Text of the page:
By Bruce Nixon
Sarasota Herald-Tribune — April 18, 1985
Of all the heavyweight arena rockers who emerged in the late ’70s, Tom Petty has been the most consistently overpraised and overrated. His songs display craft rather than art, and with his whiny vocals and monochromatic performances, he generally falls short of expectations.
Though he is often placed in their company, Petty lacks the penetrating vision of a Bruce Springsteen, the grand personal style of a Bob Seger and even the passionate commitment of a John Cougar Mellencamp.
“Southern Accents,” (MCA), touted as a kind of thematic effort dealing with Southern fulture — Petty comes from Central Florida — is a solid, respectable record that is pretty typical of much of Petty’s work.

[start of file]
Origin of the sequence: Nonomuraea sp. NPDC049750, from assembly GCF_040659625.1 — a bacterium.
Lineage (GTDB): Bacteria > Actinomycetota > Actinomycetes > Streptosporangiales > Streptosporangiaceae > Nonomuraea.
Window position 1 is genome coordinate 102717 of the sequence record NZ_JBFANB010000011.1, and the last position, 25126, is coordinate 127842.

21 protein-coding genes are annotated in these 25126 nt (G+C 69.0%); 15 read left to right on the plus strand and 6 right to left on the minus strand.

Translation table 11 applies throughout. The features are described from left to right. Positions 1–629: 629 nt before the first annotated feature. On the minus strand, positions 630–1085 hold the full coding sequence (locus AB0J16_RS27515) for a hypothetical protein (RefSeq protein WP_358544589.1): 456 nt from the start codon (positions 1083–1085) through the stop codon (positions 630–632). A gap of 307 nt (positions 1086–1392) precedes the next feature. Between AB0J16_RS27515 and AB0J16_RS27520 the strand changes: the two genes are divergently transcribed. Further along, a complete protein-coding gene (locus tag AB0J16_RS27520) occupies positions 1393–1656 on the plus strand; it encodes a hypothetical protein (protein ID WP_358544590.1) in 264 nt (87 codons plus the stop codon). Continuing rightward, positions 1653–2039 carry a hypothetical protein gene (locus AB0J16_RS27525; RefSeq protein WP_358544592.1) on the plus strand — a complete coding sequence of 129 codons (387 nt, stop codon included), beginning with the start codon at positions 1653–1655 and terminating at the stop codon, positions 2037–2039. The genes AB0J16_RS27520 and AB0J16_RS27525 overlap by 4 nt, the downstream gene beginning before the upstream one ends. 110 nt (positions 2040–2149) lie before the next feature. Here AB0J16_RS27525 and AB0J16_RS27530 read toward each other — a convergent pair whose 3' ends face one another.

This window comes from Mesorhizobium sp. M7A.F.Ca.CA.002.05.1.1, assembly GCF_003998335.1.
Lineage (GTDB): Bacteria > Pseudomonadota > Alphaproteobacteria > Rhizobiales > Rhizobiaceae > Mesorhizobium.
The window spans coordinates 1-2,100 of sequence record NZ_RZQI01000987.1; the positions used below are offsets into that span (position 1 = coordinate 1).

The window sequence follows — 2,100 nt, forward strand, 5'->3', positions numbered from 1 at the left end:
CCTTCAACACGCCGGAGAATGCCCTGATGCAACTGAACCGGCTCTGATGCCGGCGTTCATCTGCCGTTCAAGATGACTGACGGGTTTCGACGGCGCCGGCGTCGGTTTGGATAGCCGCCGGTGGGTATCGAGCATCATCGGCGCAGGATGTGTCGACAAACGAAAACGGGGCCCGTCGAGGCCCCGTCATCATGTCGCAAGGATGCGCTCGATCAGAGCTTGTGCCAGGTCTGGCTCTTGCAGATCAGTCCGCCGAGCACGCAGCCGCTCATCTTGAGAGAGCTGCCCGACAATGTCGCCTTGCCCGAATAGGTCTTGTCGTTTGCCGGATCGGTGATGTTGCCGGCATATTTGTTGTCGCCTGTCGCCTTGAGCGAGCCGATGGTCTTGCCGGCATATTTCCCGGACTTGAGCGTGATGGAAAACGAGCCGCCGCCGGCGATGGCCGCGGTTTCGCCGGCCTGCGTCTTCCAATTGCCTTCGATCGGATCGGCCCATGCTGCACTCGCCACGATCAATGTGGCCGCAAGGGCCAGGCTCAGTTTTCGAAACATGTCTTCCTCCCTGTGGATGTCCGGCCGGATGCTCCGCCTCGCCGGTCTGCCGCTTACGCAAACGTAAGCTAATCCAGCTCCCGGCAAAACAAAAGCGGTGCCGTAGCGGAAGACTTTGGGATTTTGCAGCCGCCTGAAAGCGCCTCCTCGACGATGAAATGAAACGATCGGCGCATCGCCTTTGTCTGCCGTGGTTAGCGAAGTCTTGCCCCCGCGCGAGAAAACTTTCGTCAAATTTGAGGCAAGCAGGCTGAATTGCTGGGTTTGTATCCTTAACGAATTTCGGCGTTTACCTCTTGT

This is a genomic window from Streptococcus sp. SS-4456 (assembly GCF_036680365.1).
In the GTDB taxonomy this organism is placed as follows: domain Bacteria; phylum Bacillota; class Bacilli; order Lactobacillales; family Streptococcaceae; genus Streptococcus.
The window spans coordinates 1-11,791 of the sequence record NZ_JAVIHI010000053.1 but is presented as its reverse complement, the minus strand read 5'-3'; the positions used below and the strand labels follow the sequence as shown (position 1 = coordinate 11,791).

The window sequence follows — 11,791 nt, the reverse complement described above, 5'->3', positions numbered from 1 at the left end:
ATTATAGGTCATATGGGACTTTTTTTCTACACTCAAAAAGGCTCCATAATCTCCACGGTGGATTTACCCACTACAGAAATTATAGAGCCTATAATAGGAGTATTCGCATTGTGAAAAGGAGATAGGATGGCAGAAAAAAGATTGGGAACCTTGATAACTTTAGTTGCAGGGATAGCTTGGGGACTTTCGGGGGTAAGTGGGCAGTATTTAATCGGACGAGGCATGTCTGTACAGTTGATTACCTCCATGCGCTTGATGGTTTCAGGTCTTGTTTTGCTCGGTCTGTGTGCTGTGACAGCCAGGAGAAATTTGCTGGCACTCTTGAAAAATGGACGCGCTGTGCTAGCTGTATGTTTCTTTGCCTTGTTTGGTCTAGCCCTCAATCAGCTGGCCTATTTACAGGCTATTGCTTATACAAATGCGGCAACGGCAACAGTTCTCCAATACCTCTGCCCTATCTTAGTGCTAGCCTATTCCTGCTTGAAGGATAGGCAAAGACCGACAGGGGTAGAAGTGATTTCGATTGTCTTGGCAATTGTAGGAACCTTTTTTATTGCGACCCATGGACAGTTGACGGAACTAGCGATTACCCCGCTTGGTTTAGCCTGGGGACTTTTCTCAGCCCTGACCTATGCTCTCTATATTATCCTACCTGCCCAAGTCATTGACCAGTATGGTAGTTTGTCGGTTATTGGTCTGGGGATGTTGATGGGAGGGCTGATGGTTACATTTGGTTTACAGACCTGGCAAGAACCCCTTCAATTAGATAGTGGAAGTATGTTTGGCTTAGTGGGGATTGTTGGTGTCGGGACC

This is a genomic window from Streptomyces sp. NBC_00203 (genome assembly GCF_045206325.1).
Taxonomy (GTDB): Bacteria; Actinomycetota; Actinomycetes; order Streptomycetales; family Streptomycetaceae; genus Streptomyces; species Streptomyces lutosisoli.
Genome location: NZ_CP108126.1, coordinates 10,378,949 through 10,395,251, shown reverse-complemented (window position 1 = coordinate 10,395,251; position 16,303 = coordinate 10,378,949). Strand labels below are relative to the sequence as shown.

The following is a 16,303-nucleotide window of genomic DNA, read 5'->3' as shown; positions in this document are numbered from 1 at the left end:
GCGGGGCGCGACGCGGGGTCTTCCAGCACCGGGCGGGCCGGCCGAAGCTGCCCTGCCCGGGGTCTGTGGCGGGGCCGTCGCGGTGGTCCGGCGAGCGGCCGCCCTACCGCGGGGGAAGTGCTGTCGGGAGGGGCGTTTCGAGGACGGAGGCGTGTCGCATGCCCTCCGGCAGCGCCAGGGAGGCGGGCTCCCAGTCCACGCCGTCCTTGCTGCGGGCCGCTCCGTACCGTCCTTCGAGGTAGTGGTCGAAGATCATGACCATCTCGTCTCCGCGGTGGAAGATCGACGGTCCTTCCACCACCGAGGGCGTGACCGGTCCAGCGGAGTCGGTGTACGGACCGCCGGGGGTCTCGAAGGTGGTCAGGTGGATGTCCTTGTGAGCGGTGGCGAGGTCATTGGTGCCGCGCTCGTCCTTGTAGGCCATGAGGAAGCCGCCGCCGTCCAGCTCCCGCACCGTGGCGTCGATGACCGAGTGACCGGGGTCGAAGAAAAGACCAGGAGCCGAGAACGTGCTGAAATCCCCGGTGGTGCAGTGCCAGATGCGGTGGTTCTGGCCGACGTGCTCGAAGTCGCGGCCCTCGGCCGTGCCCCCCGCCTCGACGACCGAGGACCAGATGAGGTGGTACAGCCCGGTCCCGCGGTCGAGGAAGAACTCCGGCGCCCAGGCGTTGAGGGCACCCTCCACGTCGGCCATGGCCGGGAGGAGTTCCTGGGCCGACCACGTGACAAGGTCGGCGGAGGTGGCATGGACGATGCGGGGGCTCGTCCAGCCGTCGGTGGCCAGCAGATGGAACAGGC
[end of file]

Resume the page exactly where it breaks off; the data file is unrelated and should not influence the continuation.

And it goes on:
The Heartbreakers, one of the tightest, most coherent support units in mainstream rock these days, are one of the singer’s greatest asses. As a songwriter, though, Petty sounds deliberate, thought-out and not especially insightful.
There are song good songs here, certainly, but it is wiser, perhaps, to take Petty’s work at face value — decent, well-crafted mainstream American rock that aspires to (and attains) little beyond the middle line.